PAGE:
The week before my departure had been hectic. Trip preparation is almost down to a science as I have taken many journeys but this time the home front needed tending. “Sandy” the storm of the decade and maybe the century had pounded its way up the eastern seaboard obliterating whole communities, flooding the NY subway system, and taking the power out for millions. At my place, I batoned down the hatches as best I could, moved objects off the basement floor for fear the creek would rise and hoped the trees that surround my house would stay in an upright position. When winds topping 100km per hour whipped through Ontario, the trees fell like dominoes and of course one landed on my freshly re-shingled roof. Now here is the benefit of living in the same community for a long time. Rob, the tree removal man, was “Johnny on the spot” and came within two days to right the wrong. Curchung!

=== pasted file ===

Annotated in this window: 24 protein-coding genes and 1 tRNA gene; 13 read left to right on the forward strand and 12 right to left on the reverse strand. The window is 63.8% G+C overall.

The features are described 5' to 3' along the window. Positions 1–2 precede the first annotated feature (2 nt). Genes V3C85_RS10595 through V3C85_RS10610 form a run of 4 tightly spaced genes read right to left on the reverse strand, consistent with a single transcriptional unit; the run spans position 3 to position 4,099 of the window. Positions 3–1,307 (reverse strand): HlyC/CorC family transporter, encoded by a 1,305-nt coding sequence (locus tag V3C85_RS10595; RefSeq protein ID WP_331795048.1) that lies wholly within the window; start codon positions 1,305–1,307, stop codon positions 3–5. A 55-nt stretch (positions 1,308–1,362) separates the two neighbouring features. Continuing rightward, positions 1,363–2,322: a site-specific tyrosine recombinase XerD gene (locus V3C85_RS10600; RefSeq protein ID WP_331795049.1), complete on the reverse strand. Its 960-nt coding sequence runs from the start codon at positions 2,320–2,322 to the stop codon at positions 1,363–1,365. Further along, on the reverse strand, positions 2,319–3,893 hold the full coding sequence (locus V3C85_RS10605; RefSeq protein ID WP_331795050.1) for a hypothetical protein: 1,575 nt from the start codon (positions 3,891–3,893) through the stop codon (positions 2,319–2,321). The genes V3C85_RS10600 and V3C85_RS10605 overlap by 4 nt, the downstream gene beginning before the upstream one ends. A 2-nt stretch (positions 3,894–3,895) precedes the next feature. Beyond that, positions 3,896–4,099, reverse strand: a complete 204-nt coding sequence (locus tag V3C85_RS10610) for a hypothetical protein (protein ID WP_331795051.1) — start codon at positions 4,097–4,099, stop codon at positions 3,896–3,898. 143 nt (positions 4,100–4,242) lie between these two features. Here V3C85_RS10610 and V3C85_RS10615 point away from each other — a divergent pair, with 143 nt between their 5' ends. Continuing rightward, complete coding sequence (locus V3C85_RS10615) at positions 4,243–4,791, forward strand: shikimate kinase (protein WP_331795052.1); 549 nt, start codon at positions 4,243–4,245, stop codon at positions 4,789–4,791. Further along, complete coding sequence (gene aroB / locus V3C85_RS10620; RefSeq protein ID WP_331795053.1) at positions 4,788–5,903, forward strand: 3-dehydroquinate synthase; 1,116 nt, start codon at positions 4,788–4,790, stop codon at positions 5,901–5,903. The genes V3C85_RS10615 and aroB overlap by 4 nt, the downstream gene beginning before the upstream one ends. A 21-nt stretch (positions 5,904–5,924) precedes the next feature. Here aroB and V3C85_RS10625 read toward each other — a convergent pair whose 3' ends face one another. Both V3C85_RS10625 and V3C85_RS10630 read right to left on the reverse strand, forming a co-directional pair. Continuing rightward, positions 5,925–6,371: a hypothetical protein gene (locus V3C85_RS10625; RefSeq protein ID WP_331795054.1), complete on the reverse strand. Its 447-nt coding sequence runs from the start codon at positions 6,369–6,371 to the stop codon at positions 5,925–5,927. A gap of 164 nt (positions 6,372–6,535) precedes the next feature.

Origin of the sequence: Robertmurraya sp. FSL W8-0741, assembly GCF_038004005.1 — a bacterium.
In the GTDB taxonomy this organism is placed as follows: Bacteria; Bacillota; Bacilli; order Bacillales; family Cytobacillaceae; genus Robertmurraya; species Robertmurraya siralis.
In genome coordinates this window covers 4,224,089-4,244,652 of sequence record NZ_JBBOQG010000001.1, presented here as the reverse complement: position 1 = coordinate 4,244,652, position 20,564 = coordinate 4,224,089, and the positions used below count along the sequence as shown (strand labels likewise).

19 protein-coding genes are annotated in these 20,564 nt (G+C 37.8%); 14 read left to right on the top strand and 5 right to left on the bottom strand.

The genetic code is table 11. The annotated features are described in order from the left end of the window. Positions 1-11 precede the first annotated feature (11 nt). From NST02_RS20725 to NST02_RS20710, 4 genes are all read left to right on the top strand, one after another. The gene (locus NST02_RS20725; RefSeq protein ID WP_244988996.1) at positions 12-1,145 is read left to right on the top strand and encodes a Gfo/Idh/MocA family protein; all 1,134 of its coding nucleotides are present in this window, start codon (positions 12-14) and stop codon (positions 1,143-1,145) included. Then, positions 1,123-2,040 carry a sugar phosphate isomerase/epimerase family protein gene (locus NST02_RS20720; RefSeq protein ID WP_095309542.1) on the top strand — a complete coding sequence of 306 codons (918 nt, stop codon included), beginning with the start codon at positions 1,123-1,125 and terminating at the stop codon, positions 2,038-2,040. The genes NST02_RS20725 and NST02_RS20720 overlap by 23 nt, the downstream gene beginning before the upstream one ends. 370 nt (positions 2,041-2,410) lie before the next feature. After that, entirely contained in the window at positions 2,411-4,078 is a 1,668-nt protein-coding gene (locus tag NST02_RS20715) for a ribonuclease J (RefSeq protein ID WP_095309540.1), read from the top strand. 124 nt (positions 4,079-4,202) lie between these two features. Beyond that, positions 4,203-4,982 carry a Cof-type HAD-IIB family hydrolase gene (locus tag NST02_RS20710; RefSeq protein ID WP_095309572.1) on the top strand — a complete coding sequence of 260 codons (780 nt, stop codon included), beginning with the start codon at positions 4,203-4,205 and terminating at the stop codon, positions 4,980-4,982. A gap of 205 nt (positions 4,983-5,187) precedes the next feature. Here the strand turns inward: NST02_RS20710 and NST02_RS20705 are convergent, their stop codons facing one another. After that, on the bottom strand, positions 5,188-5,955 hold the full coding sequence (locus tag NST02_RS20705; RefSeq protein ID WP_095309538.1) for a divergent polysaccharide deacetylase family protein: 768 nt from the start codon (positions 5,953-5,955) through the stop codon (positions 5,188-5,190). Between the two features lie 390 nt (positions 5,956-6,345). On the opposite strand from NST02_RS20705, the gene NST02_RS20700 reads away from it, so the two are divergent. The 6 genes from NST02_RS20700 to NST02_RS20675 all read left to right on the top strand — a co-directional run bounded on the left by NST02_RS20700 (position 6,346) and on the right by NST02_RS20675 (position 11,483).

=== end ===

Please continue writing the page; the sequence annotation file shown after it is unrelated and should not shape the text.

Now that was all at the first of the week. I still had several days to fill. Somehow the planning devils decided that my surplus time would be well spent at the dentist’s. Halloween was Wednesday and I was at a Freeman Patterson Master’s Photography Seminar. Freeman is a Canadian photographer par excellence, a mentor and a friend and the day was going splendidly until I managed to chomp down on a candy and take a chunk out of a tooth. Visions of the tooth pullers in Djemaa el Fna in Marrakesh ran through my mind. Good grief, what would dentists be like in Bhutan. I ran to the nearest phone. Thursday I was at my dentist’s and several hundred dollars later was declared fit for travel!

Now I realize that things tend to happen in “threes” so I steeled myself for the next blow. How silly of me. It was to be the loud machinations from my washing machine that told me I was good to go. Buying a new one could definitely wait till I got back.

The five and half hour flight from YYZ to SFO went quickly. I seem to do better going west than east for some reason. So by lunch, luggage in tow, I slung my overweight camera bag onto my shoulder and followed LeeAnn to her funky BMW convertible for the forty-five minute drive to Sunnyvale.